Texas A&M honored its 12 who died in a bonfire construction accident by upsetting sympathetic Texas
To his elders' ears, Texas A&M linebacker Brian Gamble's comments were stunning. At 20, Gamble isn't supposed to have figured out that, as he said last Friday after the Aggies upset Texas 20-16, "Life is a precious thing. One day it's going to slip out from under you, and you're not going to be here." But after eight days marked by tears and funerals for the 11 A&M students and one alumnus who died in the Nov. 18 bonfire construction site collapse, wisdom came out of the mouths of babes—even those who can bench-press refrigerators.
The deaths changed the nature of the Aggies-Longhorns rivalry, perhaps for years to come. "Frankly, it's because [the Longhorns] reached out to us," Texas A&M president Ray Bowen said as he walked across Kyle Field after the game. "We were suffering from our own grief, looking inward. They came to us in a way no one could have expected. We love them for doing that."
A blood drive was held in the Longhorn athletic facilities to replenish blood reserves in College Station, and the Texas bell tower, which stands out against the Austin skyline, was darkened in memory of the dead. Before two weeks ago you would have sooner heard Mambo No. 5 on the carillon in the tower than the Aggie War Hymn. Texas played the latter during a Unity Gathering that replaced the Longhorns' annual Hex Rally on Nov. 22. The Aggies responded at Yell Practice the night before the game by excising "Beat the hell out of TU" from their cheers. (Aggies say "TU" to indicate that the University of Texas isn't the university of Texas.) Yell Practice, attended by some 60,000 Aggies fans, followed a candlelight vigil at the bonfire site.
"I was glad the jerks on both sides didn't have their say this week," A&M coach R.C. Slocum said after the game. Actually, at least one of them did. Texas coach Mack Brown received a call at the Ramada Inn in College Station at 4 a.m. on Friday. The caller said, "Respect? We'll show you respect. We'll kick your f——- ass!"
Meanwhile, Longhorns sophomore quarterback Major Applewhite was battling a stomach virus that kept him up all Thursday night. He took two liters of fluid intravenously but didn't feel up to playing until the fourth quarter. Freshman Chris Simms did a credible job as Applewhite's replacement, helping Texas take a 16-6 lead deep into the third quarter. But the Longhorns gained only 89 yards of total offense in the second half, and on defense they were worn down trying to stop 260-pound tailback Ja'Mar Toombs. After 110 carries in A&M's first 10 games, Toombs had 37 carries for 126 yards and two touchdowns on Friday.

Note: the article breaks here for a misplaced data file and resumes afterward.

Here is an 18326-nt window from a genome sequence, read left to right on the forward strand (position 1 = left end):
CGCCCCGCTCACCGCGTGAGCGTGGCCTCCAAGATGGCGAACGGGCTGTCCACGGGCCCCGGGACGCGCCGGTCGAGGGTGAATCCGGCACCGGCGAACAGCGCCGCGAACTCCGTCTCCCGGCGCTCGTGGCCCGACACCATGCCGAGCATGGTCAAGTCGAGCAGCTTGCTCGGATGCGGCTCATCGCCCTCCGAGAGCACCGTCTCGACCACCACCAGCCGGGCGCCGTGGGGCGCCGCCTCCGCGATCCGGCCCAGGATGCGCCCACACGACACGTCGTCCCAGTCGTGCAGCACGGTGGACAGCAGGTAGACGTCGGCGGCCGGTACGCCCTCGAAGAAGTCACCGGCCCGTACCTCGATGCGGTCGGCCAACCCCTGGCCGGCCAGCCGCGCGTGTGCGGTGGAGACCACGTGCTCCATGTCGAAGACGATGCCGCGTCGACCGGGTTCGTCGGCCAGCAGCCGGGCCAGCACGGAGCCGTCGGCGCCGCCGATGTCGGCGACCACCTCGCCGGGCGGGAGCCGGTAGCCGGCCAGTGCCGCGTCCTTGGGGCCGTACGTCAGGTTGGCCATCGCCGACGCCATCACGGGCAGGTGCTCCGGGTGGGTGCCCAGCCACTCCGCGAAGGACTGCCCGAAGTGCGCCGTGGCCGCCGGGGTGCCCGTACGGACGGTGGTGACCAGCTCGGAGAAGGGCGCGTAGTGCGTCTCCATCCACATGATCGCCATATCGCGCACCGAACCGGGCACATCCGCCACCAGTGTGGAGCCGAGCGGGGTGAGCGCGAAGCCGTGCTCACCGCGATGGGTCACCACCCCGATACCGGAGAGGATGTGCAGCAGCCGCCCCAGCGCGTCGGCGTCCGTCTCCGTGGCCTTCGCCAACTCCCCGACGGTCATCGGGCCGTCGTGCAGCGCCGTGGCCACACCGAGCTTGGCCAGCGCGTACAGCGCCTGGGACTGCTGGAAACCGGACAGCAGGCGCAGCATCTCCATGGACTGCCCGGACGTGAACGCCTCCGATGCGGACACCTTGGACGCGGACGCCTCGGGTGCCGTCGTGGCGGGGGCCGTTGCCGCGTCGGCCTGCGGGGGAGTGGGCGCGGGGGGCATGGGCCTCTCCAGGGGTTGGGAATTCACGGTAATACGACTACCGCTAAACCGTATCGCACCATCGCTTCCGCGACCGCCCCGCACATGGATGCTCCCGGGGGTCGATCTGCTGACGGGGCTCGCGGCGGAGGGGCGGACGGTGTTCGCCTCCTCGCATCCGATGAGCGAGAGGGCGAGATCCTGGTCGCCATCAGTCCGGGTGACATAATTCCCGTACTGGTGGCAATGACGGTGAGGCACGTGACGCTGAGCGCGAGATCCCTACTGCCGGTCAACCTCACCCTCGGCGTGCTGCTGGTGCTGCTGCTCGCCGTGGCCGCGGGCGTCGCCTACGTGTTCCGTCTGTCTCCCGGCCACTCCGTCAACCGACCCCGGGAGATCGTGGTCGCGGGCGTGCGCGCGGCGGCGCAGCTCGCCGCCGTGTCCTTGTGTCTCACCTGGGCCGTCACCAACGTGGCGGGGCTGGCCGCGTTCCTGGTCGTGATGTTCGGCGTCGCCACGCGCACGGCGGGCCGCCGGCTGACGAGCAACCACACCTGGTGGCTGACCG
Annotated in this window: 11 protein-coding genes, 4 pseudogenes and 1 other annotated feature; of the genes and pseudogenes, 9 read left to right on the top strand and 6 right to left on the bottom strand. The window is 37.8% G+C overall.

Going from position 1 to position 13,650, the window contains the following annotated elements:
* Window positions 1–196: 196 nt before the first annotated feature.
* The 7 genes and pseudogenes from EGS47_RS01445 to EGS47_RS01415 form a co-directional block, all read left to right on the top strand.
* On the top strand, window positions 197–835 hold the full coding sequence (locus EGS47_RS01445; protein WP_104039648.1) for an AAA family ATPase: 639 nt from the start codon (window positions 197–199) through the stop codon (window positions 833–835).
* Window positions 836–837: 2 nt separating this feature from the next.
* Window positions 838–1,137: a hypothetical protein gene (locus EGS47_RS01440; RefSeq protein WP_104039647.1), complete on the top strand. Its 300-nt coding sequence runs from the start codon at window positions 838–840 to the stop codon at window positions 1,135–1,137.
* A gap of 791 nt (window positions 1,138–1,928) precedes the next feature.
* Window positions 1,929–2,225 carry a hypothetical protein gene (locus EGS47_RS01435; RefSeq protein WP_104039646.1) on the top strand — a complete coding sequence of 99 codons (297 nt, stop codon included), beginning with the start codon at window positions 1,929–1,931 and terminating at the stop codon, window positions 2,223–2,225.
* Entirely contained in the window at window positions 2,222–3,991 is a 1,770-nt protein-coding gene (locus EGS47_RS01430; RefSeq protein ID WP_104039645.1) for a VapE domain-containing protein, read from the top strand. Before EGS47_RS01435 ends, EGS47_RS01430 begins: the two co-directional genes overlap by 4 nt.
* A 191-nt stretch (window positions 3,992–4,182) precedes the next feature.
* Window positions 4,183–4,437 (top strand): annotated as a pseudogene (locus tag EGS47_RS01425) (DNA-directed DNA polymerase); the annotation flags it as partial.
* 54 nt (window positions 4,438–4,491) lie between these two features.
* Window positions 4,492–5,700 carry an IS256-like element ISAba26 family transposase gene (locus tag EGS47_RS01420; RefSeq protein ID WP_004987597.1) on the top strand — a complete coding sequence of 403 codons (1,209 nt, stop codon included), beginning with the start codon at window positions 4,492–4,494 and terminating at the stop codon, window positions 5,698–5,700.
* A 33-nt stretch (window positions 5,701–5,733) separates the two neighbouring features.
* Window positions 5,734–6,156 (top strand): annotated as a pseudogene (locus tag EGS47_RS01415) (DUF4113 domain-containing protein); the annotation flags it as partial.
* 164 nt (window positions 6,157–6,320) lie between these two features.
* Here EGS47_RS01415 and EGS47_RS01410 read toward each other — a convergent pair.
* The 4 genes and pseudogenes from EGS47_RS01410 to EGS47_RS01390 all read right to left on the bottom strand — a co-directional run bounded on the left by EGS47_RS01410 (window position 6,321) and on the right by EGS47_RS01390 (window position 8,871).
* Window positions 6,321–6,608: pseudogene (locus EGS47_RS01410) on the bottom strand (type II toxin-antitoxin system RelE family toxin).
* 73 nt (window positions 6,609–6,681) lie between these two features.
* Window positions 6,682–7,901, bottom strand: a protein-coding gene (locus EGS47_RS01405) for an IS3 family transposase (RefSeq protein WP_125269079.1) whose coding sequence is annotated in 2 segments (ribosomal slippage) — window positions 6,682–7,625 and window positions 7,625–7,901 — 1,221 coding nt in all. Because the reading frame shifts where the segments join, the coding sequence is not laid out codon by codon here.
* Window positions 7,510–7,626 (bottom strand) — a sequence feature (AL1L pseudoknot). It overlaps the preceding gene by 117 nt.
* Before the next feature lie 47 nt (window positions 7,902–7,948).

Under his game jersey Texas A&M left guard Chris Valletta wore a ragged, sleeveless T-shirt on which he had printed the names of the 12 victims in two rows. Beneath the names he had drawn a cross and a reference to a Bible passage, Proverbs 3: 5-6. His sweat made the ink run. "We thought of them every play," Valletta said.
In the hours after the tragedy former A&M athletic director John David Crow had spoken to Brown on the phone. Crow, whose only son was killed in a traffic accident in 1994, said to Brown, "You tell your kids, 'Don't ever hang up the phone from somebody dear to you without telling them you love them, because it may be the last time you talk to them.' " When Brown tried to relay that story at the Touchdown Club of Houston luncheon on Nov. 24, he glanced over at Crow and began to cry.
Nebraska's Close Call
Cornhuskers Win and Lose
So much for Nebraska's displacing Virginia Tech from the No. 2 spot in the BCS rankings. Following a 33-30 overtime victory over Colorado, which even the Cornhuskers admitted they were fortunate to pull out, Nebraska, which had trailed the Hokies by .63 in the BCS rankings, fell to 1.54 behind. That gave Tech a virtually insurmountable lead, no matter what the Huskers do in Saturday's Big 12 title game against Texas.